We conducted multivariable logistic regression models for each dependent variable (hospitalization, GP visit, use of home care services, use of other health care services) to identify those study variables independently associated with the use of these services. We conducted the multivariable models using each EHSS and a database with both EHSS joined to assess the time trend from 2009 to 2014. The multivariable analyses were performed including those variables that were statistically significant in the bivariate analysis and those which, although they did not reach the point of statistical significance, were of interest from an epidemiological and healthcare point of view. The results of the regression models are shown as OR with 95% CI. We checked for interactions in the models.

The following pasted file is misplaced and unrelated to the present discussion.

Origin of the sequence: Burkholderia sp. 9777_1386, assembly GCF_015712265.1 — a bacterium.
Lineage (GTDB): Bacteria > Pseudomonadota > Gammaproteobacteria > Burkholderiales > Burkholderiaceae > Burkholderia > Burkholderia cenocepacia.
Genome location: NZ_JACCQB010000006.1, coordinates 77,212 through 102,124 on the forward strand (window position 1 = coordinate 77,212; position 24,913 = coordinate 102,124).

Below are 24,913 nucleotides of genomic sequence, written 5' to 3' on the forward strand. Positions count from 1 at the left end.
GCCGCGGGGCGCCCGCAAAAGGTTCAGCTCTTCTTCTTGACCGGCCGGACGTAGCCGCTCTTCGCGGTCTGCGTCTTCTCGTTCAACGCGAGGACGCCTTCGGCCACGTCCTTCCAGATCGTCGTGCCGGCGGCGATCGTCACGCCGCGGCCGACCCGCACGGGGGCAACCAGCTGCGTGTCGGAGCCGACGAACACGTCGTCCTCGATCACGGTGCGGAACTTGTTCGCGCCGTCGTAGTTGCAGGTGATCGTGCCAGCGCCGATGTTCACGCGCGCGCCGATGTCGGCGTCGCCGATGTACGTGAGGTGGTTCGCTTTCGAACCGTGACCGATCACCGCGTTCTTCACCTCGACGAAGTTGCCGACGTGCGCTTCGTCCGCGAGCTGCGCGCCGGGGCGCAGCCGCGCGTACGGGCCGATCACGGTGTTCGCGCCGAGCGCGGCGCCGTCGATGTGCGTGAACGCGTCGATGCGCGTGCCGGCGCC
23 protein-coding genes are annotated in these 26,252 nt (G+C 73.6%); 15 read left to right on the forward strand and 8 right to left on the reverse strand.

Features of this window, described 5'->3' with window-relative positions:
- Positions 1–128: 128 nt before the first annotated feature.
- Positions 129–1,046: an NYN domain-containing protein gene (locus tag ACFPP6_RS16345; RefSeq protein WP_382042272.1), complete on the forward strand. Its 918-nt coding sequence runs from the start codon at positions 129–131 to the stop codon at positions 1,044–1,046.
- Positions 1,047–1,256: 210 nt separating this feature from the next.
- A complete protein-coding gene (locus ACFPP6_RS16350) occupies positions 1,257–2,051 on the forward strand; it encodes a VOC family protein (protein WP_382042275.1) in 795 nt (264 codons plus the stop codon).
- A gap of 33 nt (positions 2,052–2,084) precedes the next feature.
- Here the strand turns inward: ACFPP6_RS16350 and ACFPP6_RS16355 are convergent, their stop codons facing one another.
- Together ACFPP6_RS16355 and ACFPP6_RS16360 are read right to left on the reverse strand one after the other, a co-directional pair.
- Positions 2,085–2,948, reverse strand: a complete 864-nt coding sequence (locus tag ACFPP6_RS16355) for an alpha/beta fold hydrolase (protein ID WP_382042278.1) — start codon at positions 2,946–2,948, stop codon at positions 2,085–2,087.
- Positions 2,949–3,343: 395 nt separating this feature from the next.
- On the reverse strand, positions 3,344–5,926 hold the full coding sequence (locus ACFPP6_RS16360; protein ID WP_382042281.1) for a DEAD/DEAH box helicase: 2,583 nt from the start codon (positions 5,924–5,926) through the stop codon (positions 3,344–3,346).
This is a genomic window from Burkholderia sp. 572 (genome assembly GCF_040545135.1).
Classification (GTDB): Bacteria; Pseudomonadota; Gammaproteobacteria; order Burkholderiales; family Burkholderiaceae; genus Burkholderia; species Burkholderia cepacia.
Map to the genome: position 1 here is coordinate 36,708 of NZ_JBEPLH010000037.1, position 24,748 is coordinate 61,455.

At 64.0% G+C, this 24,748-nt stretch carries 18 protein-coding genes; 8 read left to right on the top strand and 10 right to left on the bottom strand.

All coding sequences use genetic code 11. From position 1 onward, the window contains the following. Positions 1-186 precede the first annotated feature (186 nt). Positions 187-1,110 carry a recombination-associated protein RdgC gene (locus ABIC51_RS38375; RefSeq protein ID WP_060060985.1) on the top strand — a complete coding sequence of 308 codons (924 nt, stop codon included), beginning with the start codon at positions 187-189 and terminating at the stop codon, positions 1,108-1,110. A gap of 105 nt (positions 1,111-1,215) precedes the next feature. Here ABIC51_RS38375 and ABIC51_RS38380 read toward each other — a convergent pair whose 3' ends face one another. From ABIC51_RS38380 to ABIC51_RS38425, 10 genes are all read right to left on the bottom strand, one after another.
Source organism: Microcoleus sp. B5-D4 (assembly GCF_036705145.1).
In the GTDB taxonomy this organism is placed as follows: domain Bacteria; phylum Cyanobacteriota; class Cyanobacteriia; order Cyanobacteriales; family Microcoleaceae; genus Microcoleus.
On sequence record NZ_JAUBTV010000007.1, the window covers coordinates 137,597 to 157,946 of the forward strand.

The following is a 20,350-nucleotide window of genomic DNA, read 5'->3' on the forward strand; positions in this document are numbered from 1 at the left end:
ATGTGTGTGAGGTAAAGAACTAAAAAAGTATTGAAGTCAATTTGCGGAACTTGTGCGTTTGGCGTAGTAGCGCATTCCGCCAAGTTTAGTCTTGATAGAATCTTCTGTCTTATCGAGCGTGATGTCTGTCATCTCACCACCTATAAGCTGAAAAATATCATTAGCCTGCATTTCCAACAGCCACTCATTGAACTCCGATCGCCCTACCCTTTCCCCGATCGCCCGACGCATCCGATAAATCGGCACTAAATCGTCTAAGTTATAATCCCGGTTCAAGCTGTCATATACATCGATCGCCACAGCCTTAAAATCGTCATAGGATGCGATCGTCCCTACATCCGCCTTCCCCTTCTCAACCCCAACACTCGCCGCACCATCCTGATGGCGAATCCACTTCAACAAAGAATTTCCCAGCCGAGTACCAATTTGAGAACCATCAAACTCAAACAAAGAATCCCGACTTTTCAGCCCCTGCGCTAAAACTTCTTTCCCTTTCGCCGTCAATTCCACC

A sensitivity analysis was performed to see if there was an overall difference between the two years studied in addition to the effect of changes in the income overtime. To do so, we conducted the multivariable model with and without the variable “Monthly income” included.

Estimations were made using the STATA program, and significance was set at two-tailed α<0.05.

Ethical aspects